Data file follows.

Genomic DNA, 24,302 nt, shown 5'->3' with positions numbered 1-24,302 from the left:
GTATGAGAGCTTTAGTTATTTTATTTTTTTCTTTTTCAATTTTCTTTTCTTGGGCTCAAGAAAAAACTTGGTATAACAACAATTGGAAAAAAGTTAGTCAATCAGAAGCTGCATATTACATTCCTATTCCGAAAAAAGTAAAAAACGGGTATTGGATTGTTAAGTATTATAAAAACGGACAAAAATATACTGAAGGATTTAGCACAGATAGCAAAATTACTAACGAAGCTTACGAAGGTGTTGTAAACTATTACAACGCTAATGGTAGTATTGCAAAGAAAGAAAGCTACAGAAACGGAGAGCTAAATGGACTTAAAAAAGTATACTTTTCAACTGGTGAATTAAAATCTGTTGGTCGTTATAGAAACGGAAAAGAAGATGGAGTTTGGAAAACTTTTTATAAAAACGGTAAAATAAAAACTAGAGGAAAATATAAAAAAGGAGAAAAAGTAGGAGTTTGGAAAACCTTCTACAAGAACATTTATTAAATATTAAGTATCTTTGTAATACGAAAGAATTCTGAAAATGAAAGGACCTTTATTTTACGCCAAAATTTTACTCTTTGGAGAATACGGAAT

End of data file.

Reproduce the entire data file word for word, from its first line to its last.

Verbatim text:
Genomic DNA, 24,302 nt, shown 5'->3' with positions numbered 1-24,302 from the left:
GTATGAGAGCTTTAGTTATTTTATTTTTTTCTTTTTCAATTTTCTTTTCTTGGGCTCAAGAAAAAACTTGGTATAACAACAATTGGAAAAAAGTTAGTCAATCAGAAGCTGCATATTACATTCCTATTCCGAAAAAAGTAAAAAACGGGTATTGGATTGTTAAGTATTATAAAAACGGACAAAAATATACTGAAGGATTTAGCACAGATAGCAAAATTACTAACGAAGCTTACGAAGGTGTTGTAAACTATTACAACGCTAATGGTAGTATTGCAAAGAAAGAAAGCTACAGAAACGGAGAGCTAAATGGACTTAAAAAAGTATACTTTTCAACTGGTGAATTAAAATCTGTTGGTCGTTATAGAAACGGAAAAGAAGATGGAGTTTGGAAAACTTTTTATAAAAACGGTAAAATAAAAACTAGAGGAAAATATAAAAAAGGAGAAAAAGTAGGAGTTTGGAAAACCTTCTACAAGAACATTTATTAAATATTAAGTATCTTTGTAATACGAAAGAATTCTGAAAATGAAAGGACCTTTATTTTACGCCAAAATTTTACTCTTTGGAGAATACGGAAT